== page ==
In 2018 ArtsWatch writers spent a lot of time out and about the state, putting the “Oregon” into “Oregon ArtsWatch.” Theater in Ashland and Salem. Green spaces and Maori clay artists in Astoria. A carousel in Albany. Aztec dancing in Newberg. Music in Eugene, Springfield, Bend, the Rogue Valley, McMinnville, Lincoln City, Florence, Willamette Valley wine country. Museum and cultural center art exhibits in Coos Bay and Newberg and Newport and Salem. Art banners in Nye Beach. A 363-mile art trail along the coast.

In 2018 we added to our team of writers in Eugene and elsewhere weekly columnists David Bates in Yamhill County and Lori Tobias on the Oregon Coast, plus regional editor Karen Pate. We expect to have even more from around Oregon in 2019.

Twenty terrific tales from around the state in 2018:

 



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The Original Tesla

“Tesla”: The wireless joint is jumpin’.

Jan. 11: “Clean energy. Wireless charging. A world connected by invisible communication technology. For many,” Brett Campbell writes,” they’re today’s reality, tomorrow’s hope — but they were first realistically envisioned more than a century ago by a a Serbian-American immigrant whose name most of us only know because a new car is named after him. … ‘He’s an unsung hero,” Brad Garner, who choreographed and directs Tesla: Light, Sound, Color, a multidisciplinary show about the technological genius Nikola Tesla that played in Eugene, Bend, and Portland, tells Campbell. ‘We wouldn’t have cell phones and power in our homes without his work. He was an immigrant with an American dream who changed the world.”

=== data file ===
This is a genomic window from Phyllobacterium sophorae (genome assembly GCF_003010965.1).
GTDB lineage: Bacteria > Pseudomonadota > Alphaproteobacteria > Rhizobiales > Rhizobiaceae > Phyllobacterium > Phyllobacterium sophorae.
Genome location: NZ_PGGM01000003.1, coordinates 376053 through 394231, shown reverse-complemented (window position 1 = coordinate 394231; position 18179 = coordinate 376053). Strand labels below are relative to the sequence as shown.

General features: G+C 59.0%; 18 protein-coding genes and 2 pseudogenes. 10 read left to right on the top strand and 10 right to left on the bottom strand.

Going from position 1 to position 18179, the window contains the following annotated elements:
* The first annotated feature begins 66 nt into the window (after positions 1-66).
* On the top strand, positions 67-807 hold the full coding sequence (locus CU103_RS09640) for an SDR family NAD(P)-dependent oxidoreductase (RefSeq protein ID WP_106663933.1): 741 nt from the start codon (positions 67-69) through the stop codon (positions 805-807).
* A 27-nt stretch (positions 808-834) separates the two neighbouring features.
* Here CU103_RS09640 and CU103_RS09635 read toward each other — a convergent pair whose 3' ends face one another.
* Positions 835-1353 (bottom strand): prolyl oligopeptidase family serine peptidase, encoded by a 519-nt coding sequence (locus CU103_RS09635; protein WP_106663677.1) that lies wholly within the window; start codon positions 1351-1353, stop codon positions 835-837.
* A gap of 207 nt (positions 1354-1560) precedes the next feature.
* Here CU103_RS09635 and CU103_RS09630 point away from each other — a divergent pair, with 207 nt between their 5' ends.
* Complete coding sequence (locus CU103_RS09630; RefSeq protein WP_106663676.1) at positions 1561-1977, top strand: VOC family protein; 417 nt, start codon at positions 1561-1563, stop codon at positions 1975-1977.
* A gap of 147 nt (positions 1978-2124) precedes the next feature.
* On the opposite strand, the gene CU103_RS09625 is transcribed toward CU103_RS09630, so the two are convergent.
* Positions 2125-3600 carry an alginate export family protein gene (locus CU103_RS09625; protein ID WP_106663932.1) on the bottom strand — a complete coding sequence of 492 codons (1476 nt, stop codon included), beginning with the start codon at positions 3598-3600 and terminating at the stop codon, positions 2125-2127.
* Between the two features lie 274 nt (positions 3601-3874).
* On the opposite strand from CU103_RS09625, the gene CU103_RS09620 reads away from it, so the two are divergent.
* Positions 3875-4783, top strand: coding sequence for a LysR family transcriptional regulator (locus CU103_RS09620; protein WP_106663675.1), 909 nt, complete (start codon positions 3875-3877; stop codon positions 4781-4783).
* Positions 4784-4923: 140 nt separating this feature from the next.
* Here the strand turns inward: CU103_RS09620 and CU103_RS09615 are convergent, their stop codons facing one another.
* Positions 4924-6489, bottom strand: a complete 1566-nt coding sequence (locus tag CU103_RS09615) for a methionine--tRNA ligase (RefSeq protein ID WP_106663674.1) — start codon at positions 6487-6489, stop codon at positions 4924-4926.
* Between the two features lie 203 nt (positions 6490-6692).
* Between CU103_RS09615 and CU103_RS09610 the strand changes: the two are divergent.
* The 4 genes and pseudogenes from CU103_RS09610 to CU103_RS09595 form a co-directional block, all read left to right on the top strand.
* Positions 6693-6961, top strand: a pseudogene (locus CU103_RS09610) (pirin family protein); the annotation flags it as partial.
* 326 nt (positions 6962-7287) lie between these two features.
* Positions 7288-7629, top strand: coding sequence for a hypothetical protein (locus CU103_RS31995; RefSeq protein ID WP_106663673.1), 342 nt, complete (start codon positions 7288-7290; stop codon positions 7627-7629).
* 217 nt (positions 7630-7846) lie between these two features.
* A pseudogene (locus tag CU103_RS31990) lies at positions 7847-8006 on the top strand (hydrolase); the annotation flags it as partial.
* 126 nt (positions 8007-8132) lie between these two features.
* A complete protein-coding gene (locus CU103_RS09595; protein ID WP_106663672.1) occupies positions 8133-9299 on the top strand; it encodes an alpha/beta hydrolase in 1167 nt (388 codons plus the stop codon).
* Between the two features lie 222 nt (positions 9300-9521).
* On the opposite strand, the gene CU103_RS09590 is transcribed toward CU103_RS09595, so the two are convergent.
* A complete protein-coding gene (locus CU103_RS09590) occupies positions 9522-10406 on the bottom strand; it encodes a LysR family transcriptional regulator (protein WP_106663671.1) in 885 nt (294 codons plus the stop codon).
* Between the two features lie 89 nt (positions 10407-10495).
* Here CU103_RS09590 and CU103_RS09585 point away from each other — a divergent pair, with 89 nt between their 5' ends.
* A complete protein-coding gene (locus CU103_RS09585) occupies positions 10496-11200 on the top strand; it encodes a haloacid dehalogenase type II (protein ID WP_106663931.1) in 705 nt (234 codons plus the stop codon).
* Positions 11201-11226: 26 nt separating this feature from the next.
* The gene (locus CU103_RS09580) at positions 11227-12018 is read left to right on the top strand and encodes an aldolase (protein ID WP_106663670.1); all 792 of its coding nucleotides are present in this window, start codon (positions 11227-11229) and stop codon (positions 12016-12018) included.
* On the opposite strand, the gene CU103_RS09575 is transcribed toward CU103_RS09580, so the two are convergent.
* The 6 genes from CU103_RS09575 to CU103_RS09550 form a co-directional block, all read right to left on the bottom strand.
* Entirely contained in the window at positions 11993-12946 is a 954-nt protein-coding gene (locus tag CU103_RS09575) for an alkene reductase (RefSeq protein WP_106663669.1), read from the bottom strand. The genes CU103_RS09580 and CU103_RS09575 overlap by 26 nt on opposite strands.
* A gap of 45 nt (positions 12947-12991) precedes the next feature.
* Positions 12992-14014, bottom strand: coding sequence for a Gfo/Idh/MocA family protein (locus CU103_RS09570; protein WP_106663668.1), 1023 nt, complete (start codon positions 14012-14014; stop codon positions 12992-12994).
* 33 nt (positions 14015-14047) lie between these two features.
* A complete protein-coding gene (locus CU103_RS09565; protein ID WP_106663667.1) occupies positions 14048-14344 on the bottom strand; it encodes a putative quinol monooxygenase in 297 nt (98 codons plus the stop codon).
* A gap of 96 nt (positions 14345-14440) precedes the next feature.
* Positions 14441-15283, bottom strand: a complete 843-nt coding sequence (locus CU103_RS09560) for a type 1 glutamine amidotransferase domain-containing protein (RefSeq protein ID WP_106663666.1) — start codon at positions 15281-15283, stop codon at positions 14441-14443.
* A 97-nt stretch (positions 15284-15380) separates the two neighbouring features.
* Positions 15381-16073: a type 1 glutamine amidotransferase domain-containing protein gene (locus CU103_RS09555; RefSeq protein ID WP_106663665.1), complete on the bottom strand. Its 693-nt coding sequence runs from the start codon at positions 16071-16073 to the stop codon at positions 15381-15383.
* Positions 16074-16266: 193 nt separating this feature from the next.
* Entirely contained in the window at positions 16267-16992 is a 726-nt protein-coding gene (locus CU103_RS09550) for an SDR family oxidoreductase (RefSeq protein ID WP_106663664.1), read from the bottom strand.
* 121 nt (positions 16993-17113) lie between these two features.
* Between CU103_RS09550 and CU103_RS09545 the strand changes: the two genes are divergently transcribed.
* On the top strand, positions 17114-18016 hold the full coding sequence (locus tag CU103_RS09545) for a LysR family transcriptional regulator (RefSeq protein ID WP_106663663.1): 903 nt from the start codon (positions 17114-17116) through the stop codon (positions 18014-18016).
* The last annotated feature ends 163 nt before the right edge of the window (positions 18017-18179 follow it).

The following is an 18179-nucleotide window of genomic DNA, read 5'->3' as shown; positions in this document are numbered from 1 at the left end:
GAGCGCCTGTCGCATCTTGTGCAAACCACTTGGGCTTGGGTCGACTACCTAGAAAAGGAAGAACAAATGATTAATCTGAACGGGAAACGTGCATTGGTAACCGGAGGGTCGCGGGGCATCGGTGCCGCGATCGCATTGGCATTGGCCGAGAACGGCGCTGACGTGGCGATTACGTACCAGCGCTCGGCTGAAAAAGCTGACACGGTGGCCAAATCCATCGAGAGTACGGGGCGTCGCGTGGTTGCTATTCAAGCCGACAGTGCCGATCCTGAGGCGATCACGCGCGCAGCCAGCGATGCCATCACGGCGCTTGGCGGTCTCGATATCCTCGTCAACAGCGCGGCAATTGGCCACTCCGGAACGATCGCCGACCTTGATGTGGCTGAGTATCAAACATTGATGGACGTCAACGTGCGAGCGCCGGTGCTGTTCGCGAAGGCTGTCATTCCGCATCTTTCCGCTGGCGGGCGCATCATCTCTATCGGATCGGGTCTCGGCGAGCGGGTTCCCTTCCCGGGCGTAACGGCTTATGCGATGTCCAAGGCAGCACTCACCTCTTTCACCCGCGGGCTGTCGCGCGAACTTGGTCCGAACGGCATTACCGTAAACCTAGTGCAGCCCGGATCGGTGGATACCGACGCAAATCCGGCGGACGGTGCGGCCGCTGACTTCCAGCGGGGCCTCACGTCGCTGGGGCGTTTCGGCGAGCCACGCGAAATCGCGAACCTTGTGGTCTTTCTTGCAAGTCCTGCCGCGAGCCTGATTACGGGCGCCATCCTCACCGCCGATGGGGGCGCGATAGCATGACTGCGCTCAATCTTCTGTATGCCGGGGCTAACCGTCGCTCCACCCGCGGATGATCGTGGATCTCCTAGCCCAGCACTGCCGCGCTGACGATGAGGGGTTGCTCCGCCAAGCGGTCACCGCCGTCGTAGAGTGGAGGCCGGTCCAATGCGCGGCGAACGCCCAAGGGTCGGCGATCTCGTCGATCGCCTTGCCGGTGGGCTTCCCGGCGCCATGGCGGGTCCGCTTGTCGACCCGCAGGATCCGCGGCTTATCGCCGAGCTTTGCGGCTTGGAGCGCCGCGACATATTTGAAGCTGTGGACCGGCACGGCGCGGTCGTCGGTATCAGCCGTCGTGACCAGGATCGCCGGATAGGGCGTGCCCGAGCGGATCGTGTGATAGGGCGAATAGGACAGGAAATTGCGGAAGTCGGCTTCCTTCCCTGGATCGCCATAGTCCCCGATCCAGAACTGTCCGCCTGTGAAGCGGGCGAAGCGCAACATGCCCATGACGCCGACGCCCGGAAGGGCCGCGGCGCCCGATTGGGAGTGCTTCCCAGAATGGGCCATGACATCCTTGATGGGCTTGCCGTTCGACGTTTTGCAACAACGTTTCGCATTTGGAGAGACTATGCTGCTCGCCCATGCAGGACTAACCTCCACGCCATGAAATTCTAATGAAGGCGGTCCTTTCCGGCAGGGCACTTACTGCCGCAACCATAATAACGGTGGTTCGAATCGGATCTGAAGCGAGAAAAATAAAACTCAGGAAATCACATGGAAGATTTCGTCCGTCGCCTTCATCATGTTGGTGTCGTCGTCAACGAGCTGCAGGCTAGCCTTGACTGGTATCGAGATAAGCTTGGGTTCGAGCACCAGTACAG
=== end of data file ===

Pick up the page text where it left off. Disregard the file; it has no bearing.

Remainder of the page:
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Coos Bay’s Everybody Biennial

The Coos Art Museum's big biennial of Oregon art is a come-one come-all affair, with no gatekeepers. How's that work? You'd be surprised.

COOS BAY – What if they gave a Biennial and invited everyone to join in?

That’s not, of course, the way biennial art shows ordinarily work. From Venice to São Paulo to Shanghai to Sydney to Istanbul to Havana to Berlin to the Whitney in New York, biennials tend to be ambitious, careerist, elbow-throwing affairs, intent on one-upping the art world with the biggest names, the newest trends, the deepest scent of money, and the even deeper desire to shape the next chapter in the shifting story of global contemporary art. Competition is fierce, and acceptance into one of the big-name biennials can make an artist’s career.

Coos Art Museum’s Biennial 2018. In the center: Alan Bartl’s funkified bike trailer “Pork Slider.” Photo: Laura Grimes

Or you could just invite any and all artists in the state of Oregon to drop by with up to three works, and then fit them all onto your museum’s walls. That’s the way it works at the Coos Art Museum on the southern Oregon coast, where since the 1990s a “come one, come all” approach to its biennial has prevailed and, perhaps astonishingly, largely succeeded. In a way, it can’t get more daring. The show has no gatekeepers. Museum officials don’t know who or what’s going to walk in the door. You trust that it’ll be good, or at least not embarrassing. And what you get, you show. If ever there was a People’s Biennial, a purely democratic approach to the state of the art, this is it.